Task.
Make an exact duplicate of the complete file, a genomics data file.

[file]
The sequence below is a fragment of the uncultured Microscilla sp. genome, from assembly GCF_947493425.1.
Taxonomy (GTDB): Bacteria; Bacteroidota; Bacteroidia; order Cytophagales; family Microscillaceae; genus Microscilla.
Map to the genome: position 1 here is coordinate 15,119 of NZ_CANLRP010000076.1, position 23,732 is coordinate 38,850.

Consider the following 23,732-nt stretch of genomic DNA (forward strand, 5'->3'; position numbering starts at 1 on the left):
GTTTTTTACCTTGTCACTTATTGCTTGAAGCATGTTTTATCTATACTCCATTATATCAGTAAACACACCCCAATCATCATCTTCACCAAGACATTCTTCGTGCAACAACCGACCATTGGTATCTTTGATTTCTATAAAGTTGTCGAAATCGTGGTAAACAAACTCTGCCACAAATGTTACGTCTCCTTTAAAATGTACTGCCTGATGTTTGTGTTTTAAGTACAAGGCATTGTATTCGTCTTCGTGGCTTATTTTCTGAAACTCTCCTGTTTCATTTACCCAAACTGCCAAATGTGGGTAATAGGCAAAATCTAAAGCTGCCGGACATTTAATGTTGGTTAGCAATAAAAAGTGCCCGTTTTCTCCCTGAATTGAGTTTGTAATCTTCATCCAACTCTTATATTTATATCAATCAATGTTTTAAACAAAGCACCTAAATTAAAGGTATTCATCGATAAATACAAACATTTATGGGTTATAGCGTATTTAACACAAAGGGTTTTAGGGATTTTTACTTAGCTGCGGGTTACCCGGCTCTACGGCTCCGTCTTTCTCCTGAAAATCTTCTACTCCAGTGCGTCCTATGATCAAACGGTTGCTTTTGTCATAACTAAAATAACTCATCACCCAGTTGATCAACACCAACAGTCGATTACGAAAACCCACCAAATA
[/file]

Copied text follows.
The sequence below is a fragment of the uncultured Microscilla sp. genome, from assembly GCF_947493425.1.
Taxonomy (GTDB): Bacteria; Bacteroidota; Bacteroidia; order Cytophagales; family Microscillaceae; genus Microscilla.
Map to the genome: position 1 here is coordinate 15,119 of NZ_CANLRP010000076.1, position 23,732 is coordinate 38,850.

Consider the following 23,732-nt stretch of genomic DNA (forward strand, 5'->3'; position numbering starts at 1 on the left):
GTTTTTTACCTTGTCACTTATTGCTTGAAGCATGTTTTATCTATACTCCATTATATCAGTAAACACACCCCAATCATCATCTTCACCAAGACATTCTTCGTGCAACAACCGACCATTGGTATCTTTGATTTCTATAAAGTTGTCGAAATCGTGGTAAACAAACTCTGCCACAAATGTTACGTCTCCTTTAAAATGTACTGCCTGATGTTTGTGTTTTAAGTACAAGGCATTGTATTCGTCTTCGTGGCTTATTTTCTGAAACTCTCCTGTTTCATTTACCCAAACTGCCAAATGTGGGTAATAGGCAAAATCTAAAGCTGCCGGACATTTAATGTTGGTTAGCAATAAAAAGTGCCCGTTTTCTCCCTGAATTGAGTTTGTAATCTTCATCCAACTCTTATATTTATATCAATCAATGTTTTAAACAAAGCACCTAAATTAAAGGTATTCATCGATAAATACAAACATTTATGGGTTATAGCGTATTTAACACAAAGGGTTTTAGGGATTTTTACTTAGCTGCGGGTTACCCGGCTCTACGGCTCCGTCTTTCTCCTGAAAATCTTCTACTCCAGTGCGTCCTATGATCAAACGGTTGCTTTTGTCATAACTAAAATAACTCATCACCCAGTTGATCAACACCAACAGTCGATTACGAAAACCCACCAAATA